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Chiquita Brands agreed in mid-March to pay a $25 million criminal fine over payments to a paramilitary group in Colombia made to protect the company’s employees from threatened violence. News accounts were generally unfavorable to Chiquita, emphasizing Chiquita’s payments to a “terrorist group” and generally mentioning only as an afterthought Chiquita’s justifications for making such payments. Yet Chiquita in fact faced an unpleasant choice between the safety of its Colombian workers and the demands of U.S. law. Perhaps because this dilemma was so understandable, the company seems to have believed that the Department of Justice would have little taste for prosecuting the victim of extortion. Surprisingly, however, the government had no such reservations and vigorously pursued Chiquita. It did so notwithstanding the equities of the case and the deficiencies in the prosecution’s case, set forth in the criminal information that the prosecution filed in place of an indictment and as the basis of the plea bargain. COLOMBIA BATTLES To understand the complete story, some background on the paramilitary group is helpful. The group was the United Self-Defense Forces of Colombia (known as the AUC, from its name in Spanish). The AUC is a right-wing paramilitary group opposed to left-wing rebel forces such as the Revolutionary Armed Forces of Colombia (known as FARC from its name in Spanish). The AUC assassinated and massacred not only FARC rebels but also trade unionists, leftist intellectuals, and politicians. The AUC financed itself through the production and trafficking of cocaine. It also received payments from landowners and business interests in exchange for protection against the rebel forces. Some or all of these activities led in 2001 to the State Department designating the AUC as a Foreign Terrorist Organization and the Treasury Department’s Office of Foreign Assets Control designating it as a Specially Designated Global Terrorist. Chiquita’s involvement with the AUC began in 1997, when Carlos Casta�o, then the head of the AUC, met with officials of C.I. Bananos deExportaci�n S.A. (Banadex), Chiquita’s wholly owned Colombian subsidiary. During that meeting, Casta�o indicated to the general manager of Banadex that it should make certain payments to avoid physical harm to Banadex employees. It is not clear from the Department of Justice’s written allegations whether Casta�o was suggesting that the payments were necessary to avoid violence against employees by the AUC or were necessary to obtain protection by the AUC from violence by other groups. More likely it was the latter. PAYING THE AUC As a result of this meeting, Banadex began to make the requested payments to the AUC. At the time Banadex began to pay, the AUC had not been designated as a terrorist group, meaning that the payments to the AUC did not violate U.S. law. According to the criminal information, unnamed “high-ranking officers” of Chiquita were aware of and approved these early payments to the AUC. It was not, however, until February 2003 that management of Chiquita learned that the AUC had been designated as a terrorist group in September 2001. At that point, Chiquita consulted with outside legal counsel who advised Chiquita (arguably incorrectly) that the payments were illegal. In April 2003, the board of Chiquita was first advised of Banadex’s payments to the AUC. The board instructed the company to disclose the matter immediately to the Justice Department. One board member proposed that the company should sell its operations in Colombia. Chiquita officials met with the Justice Department in April 2003. After the meeting, those officials believed that the department had indicated that it wouldn’t pursue Chiquita for previous payments. The criminal information against the company neither confirms nor denies that the government had made such an indication about past payments, but it does explicitly state that government officials admitted in that meeting that “the issue of continuing payments was complicated.” Banadex employees continued to pay the AUC, and the Chiquita board learned about this in December 2003. One board member reiterated his opinion that the company should sell its operations in Colombia. Banadex made three more payments to the AUC after that meeting, the last of which was paid in February 2004. In total, about $875,000 was paid to the group. In June 2004, Chiquita sold Banadex. THE GOVERNMENT’S CASE The central difficulty with the government’s case is whether payments made in Colombia by Colombian employees of a Colombian corporation violate U.S. law. The criminal information cites two violations — a violation of 18 U.S.C.�2339B(a) by providing material support to a designated “Foreign Terrorist Organization” and a violation of 50 U.S.C.�1705(b), which makes it illegal to willfully violate Treasury regulations by providing funds to a “Specially Designated Global Terrorist.” Of these two, the criminal information explicitly charges Chiquita with a violation of 50 U.S.C.�1705(b) only. The basis of the government’s claim that Chiquita violated 50 U.S.C.�1705(b) is the Treasury regulations that forbid payments to designated terrorists such as the AUC by U.S. persons. The regulations further make clear that a U.S. person is a U.S. citizen or a company organized under the laws of the United States. Banadex, which made the payments, was not a U.S. person under that definition, and its payments were not a violation of U.S. law. Chiquita and its U.S. employees would have violated the regulations only if they could be found to have engaged in a conspiracy with the Colombian employees to make the payments or to have provided services to the AUC in violation of OFAC’s regulations. It would strain the plain meaning of the law to find that Chiquita either conspired with its Colombian subsidiary or somehow provided services to the AUC by facilitating that payment based solely on Chiquita’s knowledge of those payments. Moreover, this interpretation would have serious repercussions on multinational companies that currently do business in sanctioned countries — such as Iran and Sudan — through their foreign subsidiaries. OFAC rules prohibit U.S. persons from doing business in various countries, and the rules dealing with such sanctioned countries define “U.S. person” in the same way as the Specially Designated Global Terrorist regulations do. As a result, the general understanding of the Treasury rules — and the understanding under which a number of companies operate — is that foreign subsidiaries may do business in sanctioned countries or with sanctioned individuals provided that two conditions are met. First, the foreign subsidiary cannot have been created solely for the purpose of doing business with the sanctioned country. Second, U.S. employees of the parent may not actively participate in the operations of the foreign subsidiary. Being aware of the subsidiary’s activities has not been thought to be alone a sufficient basis for finding such active participation. In this case, arguably one Chiquita employee (called “Individual C” in the criminal information) may have stepped over the line from knowledge to participation by approving a change in the method of paying the AUC. But whether it is appropriate to make the leap from this one action by one officer to criminal liability of the entire corporation is questionable. The criminal information filed by the government also struggles with the requirement that the defendants had to have acted willfully. The statute, 50 U.S.C.�1705(b), provides, “Whoever willfully violates any license, order, or regulation issued under this chapter shall, upon conviction, be fined not more than $50,000, or, if a natural person, may be imprisoned for not more than ten years, or both.” The requirement of willfulness here is not merely that Chiquita Brands, Individual C, or other employees knew that the payments were being made. They also must know that the AUC was a designated terrorist and that payments to it therefore violated the regulations. As a result, the government spends considerable time in the information alleging that Chiquita had become aware of the designation of the AUC as a terrorist shortly after that designation and that it has thus been aware for some time that payments to the AUC were illegal. None of the government’s evidence for willfulness is convincing. The chief argument is that the AUC’s designation was “reported in the national press (for example in the Wall Street Journal and the New York Times) on September 11, 2001.” Of course, it seems reasonable to suppose that few people, if any, were perusing any newspaper on the day of the attacks on the World Trade Center and the Pentagon. The government further alleges that stories of the AUC’s designation appeared in newspapers in Cincinnati, where Chiquita’s headquarters are located, on Oct. 6 and 17, 2001. No evidence is presented, however, that anyone at Chiquita Brands who was aware of the payments to the AUC read those press reports. Nor does the government’s reliance on press reports in Colombia seem relevant, given that it is almost certain that none of Chiquita’s U.S. employees read them. Finally, the criminal information notes that an unnamed employee of Chiquita (called “Individual H”) accessed a Web page that reported the designation of the AUC as a Foreign Terrorist Organization. That Web page, however, did not provide information that the AUC was later designated as a Specially Designated Global Terrorist, which is the designation for the government’s allegation of criminal activity. Nor is there a shred of evidence that this employee conveyed this information to anyone else at Chiquita. AN EXCESSIVE PENALTY Even if Chiquita can be held liable for the Banadex payments, the $25 million fine seems excessive. Although the law and regulations do not provide an exception for protection or ransom payments, Chiquita’s decision to act to protect the safety of its employees in Colombia is understandable. Perhaps the prosecutors didn’t really believe the AUC’s threats, but that seems inconsistent with the demonstrated record of murder and violence that landed the AUC on the terrorist list in the first place. One has to wonder whether the result might have been different if the threat had been made against U.S. employees rather than Colombian employees, including field workers. Further reasons for lessening the penalty seem to have had no impact on the government. Chiquita voluntarily disclosed the violations to the Justice Department and appears to have been told, at least initially, that past payments would not be pursued but that continuing payments were “problematic.” This disclosure occurred promptly after the Chiquita board learned of the problem. Ultimately, Chiquita properly responded to its dilemma by ending its operations in Colombia. Chiquita’s dilemma is unlikely to be unique. There has been substantial speculation that companies doing business in Iraq and elsewhere in the Mideast may have paid ransoms to secure the release of kidnapped employees. Laws that forbid providing financial assistance to terrorist organizations were not conceived with the problems of ransom and protection payments in mind. The policy behind these laws needs to be reviewed in light of this reality to achieve a proper balance between the government’s interest in cutting off funds to terrorists and the competing interest a company has in protecting its employees. Without such a balance, U.S. companies might feel compelled to end operations in countries such as Afghanistan and Iraq, where the interest of the United States in reconstruction would be harmed if those companies withdrew. Until the policy of these laws can be reviewed in light of these considerations, prosecutorial discretion should be used in future cases to reach a fairer result than the one obtained in Chiquita’s case.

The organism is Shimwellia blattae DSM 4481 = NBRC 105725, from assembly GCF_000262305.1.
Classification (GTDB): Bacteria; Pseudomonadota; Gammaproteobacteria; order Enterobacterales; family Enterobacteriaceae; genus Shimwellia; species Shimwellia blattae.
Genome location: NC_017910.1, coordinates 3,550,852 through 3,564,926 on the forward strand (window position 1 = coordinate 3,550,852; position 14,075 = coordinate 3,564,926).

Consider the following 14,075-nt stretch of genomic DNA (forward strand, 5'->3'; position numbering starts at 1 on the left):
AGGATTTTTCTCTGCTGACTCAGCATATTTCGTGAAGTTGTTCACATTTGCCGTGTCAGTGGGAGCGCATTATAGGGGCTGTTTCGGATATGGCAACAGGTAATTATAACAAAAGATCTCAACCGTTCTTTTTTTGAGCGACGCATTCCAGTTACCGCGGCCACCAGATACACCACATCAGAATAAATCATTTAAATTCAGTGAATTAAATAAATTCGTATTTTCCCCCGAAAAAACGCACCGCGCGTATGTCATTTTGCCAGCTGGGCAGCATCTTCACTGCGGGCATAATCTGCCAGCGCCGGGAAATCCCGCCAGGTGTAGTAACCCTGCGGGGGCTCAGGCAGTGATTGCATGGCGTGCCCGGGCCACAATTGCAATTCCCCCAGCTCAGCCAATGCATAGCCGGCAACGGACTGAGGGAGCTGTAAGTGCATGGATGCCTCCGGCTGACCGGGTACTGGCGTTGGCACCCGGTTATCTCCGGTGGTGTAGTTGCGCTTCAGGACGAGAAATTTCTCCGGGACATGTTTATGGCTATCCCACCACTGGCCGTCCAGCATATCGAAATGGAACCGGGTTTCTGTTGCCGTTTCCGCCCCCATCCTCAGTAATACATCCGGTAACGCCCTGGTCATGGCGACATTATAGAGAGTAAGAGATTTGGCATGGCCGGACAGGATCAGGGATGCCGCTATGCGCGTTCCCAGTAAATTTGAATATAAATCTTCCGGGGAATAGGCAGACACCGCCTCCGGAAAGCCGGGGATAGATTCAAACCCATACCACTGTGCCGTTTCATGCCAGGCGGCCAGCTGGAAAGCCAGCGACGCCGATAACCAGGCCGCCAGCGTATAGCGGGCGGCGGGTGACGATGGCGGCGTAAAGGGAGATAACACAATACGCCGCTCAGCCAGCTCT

Robert Clifton Burns is a partner in the export controls practice of Powell Goldstein in Washington, D.C. He is also an adjunct professor at Georgetown University Law Center.